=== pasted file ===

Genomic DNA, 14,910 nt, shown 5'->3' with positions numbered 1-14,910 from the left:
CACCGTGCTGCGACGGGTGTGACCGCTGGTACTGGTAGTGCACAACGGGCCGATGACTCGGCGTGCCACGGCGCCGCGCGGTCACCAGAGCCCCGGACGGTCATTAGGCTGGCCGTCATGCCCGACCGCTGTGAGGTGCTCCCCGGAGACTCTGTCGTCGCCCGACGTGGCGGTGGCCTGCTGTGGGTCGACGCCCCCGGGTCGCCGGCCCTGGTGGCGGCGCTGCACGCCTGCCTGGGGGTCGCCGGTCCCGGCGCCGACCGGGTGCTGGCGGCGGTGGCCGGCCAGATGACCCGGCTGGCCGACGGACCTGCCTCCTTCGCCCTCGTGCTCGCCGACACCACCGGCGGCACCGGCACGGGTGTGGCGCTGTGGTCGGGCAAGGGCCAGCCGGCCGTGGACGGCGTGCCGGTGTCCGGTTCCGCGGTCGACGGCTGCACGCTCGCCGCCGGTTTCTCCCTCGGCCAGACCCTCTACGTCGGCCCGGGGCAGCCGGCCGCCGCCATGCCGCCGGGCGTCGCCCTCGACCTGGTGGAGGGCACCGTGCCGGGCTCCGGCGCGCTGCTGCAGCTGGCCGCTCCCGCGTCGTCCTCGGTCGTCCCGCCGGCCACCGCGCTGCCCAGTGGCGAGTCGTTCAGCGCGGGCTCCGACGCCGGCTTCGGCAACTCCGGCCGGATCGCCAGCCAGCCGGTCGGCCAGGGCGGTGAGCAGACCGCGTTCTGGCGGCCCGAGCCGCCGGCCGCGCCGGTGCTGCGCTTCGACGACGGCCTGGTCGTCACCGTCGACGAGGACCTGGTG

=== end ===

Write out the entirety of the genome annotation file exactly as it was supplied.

Genomic DNA, 14,910 nt, shown 5'->3' with positions numbered 1-14,910 from the left:
CACCGTGCTGCGACGGGTGTGACCGCTGGTACTGGTAGTGCACAACGGGCCGATGACTCGGCGTGCCACGGCGCCGCGCGGTCACCAGAGCCCCGGACGGTCATTAGGCTGGCCGTCATGCCCGACCGCTGTGAGGTGCTCCCCGGAGACTCTGTCGTCGCCCGACGTGGCGGTGGCCTGCTGTGGGTCGACGCCCCCGGGTCGCCGGCCCTGGTGGCGGCGCTGCACGCCTGCCTGGGGGTCGCCGGTCCCGGCGCCGACCGGGTGCTGGCGGCGGTGGCCGGCCAGATGACCCGGCTGGCCGACGGACCTGCCTCCTTCGCCCTCGTGCTCGCCGACACCACCGGCGGCACCGGCACGGGTGTGGCGCTGTGGTCGGGCAAGGGCCAGCCGGCCGTGGACGGCGTGCCGGTGTCCGGTTCCGCGGTCGACGGCTGCACGCTCGCCGCCGGTTTCTCCCTCGGCCAGACCCTCTACGTCGGCCCGGGGCAGCCGGCCGCCGCCATGCCGCCGGGCGTCGCCCTCGACCTGGTGGAGGGCACCGTGCCGGGCTCCGGCGCGCTGCTGCAGCTGGCCGCTCCCGCGTCGTCCTCGGTCGTCCCGCCGGCCACCGCGCTGCCCAGTGGCGAGTCGTTCAGCGCGGGCTCCGACGCCGGCTTCGGCAACTCCGGCCGGATCGCCAGCCAGCCGGTCGGCCAGGGCGGTGAGCAGACCGCGTTCTGGCGGCCCGAGCCGCCGGCCGCGCCGGTGCTGCGCTTCGACGACGGCCTGGTCGTCACCGTCGACGAGGACCTGGTG